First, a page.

Re: Rita Ora
Oh, if you have a whale on the line, you can do some fine two- (or more) operator cons along these lines. A woman strikes up an online relationship with the mark, for example, and then her "boyfriend" comes into the picture to threaten him and tell him to leave her alone, and then the mark gets to "save" her from the boyfriend. Or "authorities" contact the mark with some probing questions, and then he learns they're targeting her for political reasons and she has to flee her country (into the mark's arms, no doubt) for her safety. Or do a reverse: online relationship starts, then would-be girlfriend's BFF contacts the mark to say she's playing him to make her partner jealous, and BFF hates to see that happen to a nice guy, blah blah blah.
Do a variant of the "help my sister" con. A man befriends the (male, hetero) mark online. Eventually it comes out that the new friend is estranged from his family. He's worried about his sister (beautiful, naturally) who might be in peril for whatever reason. Then friend goes missing, and wouldn't you know it, the long-lost sister gets in touch with the mark looking for the brother. (Getting the mark to help the con artist is a classic hook, because most people are inclined to assign more trust to people who are in their debt. You can see it as a variant of the Sunk Costs Fallacy.)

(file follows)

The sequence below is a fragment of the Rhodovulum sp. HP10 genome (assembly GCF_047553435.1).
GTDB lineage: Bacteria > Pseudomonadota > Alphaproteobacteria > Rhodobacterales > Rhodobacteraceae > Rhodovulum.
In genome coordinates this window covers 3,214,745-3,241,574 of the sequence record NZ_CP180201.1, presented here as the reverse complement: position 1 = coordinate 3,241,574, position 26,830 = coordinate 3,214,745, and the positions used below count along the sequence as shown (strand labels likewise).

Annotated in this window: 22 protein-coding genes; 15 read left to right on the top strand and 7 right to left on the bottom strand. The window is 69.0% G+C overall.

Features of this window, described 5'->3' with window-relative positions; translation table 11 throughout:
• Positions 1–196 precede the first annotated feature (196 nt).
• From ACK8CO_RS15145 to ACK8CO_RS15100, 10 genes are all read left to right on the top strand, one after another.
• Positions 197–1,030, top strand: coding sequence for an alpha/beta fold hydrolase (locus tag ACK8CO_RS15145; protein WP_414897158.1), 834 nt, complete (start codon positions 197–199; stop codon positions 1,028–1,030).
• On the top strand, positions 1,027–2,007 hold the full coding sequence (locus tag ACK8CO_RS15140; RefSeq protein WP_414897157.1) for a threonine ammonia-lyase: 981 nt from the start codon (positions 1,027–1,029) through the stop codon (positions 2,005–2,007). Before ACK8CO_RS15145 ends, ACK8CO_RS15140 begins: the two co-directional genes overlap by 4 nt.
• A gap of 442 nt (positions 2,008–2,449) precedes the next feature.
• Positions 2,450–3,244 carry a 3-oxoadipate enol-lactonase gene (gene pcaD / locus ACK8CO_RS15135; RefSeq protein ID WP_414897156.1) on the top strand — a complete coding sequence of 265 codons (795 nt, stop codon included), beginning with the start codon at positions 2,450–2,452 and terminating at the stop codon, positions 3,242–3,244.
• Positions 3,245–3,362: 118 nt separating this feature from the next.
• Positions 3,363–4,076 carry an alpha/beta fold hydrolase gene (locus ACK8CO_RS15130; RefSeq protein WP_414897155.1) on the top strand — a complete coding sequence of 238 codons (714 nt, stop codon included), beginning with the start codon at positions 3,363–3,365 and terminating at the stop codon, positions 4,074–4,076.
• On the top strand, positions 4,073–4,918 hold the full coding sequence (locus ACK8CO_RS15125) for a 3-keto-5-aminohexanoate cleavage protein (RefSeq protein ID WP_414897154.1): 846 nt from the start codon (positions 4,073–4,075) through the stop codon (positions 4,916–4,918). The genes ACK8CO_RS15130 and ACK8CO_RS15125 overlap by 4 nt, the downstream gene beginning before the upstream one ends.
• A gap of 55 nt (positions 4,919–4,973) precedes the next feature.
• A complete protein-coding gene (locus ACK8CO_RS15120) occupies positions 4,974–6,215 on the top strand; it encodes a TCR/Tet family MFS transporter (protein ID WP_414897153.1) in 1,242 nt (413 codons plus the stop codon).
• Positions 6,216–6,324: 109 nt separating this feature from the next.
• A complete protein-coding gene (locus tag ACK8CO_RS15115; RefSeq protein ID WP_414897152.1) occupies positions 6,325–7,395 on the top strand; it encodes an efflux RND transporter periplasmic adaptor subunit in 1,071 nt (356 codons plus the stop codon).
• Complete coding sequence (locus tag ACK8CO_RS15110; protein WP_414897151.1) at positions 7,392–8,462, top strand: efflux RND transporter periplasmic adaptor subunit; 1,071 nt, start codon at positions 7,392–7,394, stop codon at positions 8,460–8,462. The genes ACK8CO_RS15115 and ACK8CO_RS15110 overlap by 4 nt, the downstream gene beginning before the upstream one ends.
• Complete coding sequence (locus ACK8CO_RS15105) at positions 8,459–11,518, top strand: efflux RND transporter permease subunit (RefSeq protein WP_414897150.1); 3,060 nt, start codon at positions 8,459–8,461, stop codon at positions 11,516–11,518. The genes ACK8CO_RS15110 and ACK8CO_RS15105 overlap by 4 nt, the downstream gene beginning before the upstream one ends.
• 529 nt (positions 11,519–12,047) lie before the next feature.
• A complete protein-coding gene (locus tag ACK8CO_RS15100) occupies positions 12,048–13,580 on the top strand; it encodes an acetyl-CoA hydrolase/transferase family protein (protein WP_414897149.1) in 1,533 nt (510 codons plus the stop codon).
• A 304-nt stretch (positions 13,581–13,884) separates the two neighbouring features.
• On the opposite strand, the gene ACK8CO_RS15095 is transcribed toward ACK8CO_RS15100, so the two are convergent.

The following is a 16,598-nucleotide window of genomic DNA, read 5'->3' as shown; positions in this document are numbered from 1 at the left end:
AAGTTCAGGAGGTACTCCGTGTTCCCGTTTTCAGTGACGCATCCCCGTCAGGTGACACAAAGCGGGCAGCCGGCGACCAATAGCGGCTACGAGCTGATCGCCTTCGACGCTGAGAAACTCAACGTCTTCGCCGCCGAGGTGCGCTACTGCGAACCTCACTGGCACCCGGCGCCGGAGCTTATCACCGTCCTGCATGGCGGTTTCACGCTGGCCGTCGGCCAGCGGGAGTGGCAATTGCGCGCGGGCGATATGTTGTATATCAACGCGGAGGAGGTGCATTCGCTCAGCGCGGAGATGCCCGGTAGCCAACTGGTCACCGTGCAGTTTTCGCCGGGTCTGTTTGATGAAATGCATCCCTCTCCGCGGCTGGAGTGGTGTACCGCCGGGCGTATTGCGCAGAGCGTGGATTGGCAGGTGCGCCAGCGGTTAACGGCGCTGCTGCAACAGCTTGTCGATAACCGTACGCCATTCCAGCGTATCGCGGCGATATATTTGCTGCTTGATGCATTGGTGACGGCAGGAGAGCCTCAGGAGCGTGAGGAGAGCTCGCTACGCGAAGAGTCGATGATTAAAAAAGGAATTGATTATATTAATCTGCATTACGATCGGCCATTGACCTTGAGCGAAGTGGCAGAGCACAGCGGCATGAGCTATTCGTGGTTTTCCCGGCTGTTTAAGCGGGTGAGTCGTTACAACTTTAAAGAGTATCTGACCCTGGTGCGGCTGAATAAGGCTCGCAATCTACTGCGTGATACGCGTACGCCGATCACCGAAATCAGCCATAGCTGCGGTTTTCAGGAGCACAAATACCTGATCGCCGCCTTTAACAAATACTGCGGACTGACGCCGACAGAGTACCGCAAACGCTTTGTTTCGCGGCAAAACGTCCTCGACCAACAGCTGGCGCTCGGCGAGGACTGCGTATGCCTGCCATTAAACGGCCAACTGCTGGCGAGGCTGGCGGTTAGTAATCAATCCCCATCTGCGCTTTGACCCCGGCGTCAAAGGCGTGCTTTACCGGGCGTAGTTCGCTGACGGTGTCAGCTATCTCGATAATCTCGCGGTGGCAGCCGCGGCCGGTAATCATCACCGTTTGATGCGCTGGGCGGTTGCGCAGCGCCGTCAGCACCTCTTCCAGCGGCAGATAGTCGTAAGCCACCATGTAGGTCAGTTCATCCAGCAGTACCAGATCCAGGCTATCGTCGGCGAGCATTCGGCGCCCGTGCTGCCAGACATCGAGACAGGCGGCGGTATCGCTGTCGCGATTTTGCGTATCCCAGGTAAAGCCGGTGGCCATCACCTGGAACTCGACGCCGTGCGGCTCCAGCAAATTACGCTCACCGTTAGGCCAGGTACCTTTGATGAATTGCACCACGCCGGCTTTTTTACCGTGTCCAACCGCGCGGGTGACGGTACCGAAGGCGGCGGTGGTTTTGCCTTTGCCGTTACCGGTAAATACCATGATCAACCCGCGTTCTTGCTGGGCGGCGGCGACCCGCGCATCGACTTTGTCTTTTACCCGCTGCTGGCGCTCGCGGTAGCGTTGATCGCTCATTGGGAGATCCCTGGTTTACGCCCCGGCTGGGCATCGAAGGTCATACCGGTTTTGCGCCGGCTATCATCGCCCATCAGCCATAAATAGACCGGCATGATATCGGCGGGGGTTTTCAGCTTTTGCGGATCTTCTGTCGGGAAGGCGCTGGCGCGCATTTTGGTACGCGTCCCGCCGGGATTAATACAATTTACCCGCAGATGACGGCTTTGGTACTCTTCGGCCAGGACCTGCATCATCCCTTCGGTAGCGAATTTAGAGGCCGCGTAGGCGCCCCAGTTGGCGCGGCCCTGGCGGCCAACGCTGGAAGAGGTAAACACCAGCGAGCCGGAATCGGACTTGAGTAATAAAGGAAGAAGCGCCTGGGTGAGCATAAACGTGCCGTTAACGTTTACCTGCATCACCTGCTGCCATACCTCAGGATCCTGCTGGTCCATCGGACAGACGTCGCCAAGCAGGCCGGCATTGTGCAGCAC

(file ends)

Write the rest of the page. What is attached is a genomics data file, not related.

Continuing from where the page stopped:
A lot of the classic two-operator cons can be rewritten as romance scams.